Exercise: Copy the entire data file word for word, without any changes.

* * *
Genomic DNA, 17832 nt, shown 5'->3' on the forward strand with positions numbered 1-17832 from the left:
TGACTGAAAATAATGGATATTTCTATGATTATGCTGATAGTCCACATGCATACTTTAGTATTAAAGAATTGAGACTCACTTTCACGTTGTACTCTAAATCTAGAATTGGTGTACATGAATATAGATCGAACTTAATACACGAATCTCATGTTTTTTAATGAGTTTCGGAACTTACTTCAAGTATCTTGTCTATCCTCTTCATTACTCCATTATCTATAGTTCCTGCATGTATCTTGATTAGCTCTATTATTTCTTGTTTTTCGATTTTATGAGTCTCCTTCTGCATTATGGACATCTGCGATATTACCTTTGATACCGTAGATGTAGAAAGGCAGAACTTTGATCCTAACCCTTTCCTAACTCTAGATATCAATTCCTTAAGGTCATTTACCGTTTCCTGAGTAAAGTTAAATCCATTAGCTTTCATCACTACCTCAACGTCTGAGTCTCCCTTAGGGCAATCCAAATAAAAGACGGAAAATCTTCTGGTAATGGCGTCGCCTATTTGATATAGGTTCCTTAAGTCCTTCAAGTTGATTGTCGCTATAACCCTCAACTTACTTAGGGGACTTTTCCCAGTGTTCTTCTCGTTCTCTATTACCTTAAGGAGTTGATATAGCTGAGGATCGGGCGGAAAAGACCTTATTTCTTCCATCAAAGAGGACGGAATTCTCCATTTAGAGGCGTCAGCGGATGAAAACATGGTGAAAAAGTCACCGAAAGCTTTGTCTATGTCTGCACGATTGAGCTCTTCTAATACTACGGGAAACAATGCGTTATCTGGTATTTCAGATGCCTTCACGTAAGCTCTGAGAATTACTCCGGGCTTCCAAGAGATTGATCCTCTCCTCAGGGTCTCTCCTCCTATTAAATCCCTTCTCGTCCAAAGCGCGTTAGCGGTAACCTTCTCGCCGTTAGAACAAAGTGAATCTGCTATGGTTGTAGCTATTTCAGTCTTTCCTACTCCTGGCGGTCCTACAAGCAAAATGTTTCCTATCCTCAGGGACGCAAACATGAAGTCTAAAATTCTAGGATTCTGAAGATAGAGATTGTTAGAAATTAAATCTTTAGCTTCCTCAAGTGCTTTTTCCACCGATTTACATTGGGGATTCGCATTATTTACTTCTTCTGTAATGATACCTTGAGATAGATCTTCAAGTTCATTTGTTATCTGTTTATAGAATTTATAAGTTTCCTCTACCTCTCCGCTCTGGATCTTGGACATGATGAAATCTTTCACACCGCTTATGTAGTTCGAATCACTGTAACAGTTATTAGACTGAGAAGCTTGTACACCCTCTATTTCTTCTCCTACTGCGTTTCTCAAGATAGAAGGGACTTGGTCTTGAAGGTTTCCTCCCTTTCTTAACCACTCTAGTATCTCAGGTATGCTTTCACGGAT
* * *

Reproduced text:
Genomic DNA, 17832 nt, shown 5'->3' on the forward strand with positions numbered 1-17832 from the left:
TGACTGAAAATAATGGATATTTCTATGATTATGCTGATAGTCCACATGCATACTTTAGTATTAAAGAATTGAGACTCACTTTCACGTTGTACTCTAAATCTAGAATTGGTGTACATGAATATAGATCGAACTTAATACACGAATCTCATGTTTTTTAATGAGTTTCGGAACTTACTTCAAGTATCTTGTCTATCCTCTTCATTACTCCATTATCTATAGTTCCTGCATGTATCTTGATTAGCTCTATTATTTCTTGTTTTTCGATTTTATGAGTCTCCTTCTGCATTATGGACATCTGCGATATTACCTTTGATACCGTAGATGTAGAAAGGCAGAACTTTGATCCTAACCCTTTCCTAACTCTAGATATCAATTCCTTAAGGTCATTTACCGTTTCCTGAGTAAAGTTAAATCCATTAGCTTTCATCACTACCTCAACGTCTGAGTCTCCCTTAGGGCAATCCAAATAAAAGACGGAAAATCTTCTGGTAATGGCGTCGCCTATTTGATATAGGTTCCTTAAGTCCTTCAAGTTGATTGTCGCTATAACCCTCAACTTACTTAGGGGACTTTTCCCAGTGTTCTTCTCGTTCTCTATTACCTTAAGGAGTTGATATAGCTGAGGATCGGGCGGAAAAGACCTTATTTCTTCCATCAAAGAGGACGGAATTCTCCATTTAGAGGCGTCAGCGGATGAAAACATGGTGAAAAAGTCACCGAAAGCTTTGTCTATGTCTGCACGATTGAGCTCTTCTAATACTACGGGAAACAATGCGTTATCTGGTATTTCAGATGCCTTCACGTAAGCTCTGAGAATTACTCCGGGCTTCCAAGAGATTGATCCTCTCCTCAGGGTCTCTCCTCCTATTAAATCCCTTCTCGTCCAAAGCGCGTTAGCGGTAACCTTCTCGCCGTTAGAACAAAGTGAATCTGCTATGGTTGTAGCTATTTCAGTCTTTCCTACTCCTGGCGGTCCTACAAGCAAAATGTTTCCTATCCTCAGGGACGCAAACATGAAGTCTAAAATTCTAGGATTCTGAAGATAGAGATTGTTAGAAATTAAATCTTTAGCTTCCTCAAGTGCTTTTTCCACCGATTTACATTGGGGATTCGCATTATTTACTTCTTCTGTAATGATACCTTGAGATAGATCTTCAAGTTCATTTGTTATCTGTTTATAGAATTTATAAGTTTCCTCTACCTCTCCGCTCTGGATCTTGGACATGATGAAATCTTTCACACCGCTTATGTAGTTCGAATCACTGTAACAGTTATTAGACTGAGAAGCTTGTACACCCTCTATTTCTTCTCCTACTGCGTTTCTCAAGATAGAAGGGACTTGGTCTTGAAGGTTTCCTCCCTTTCTTAACCACTCTAGTATCTCAGGTATGCTTTCACGGAT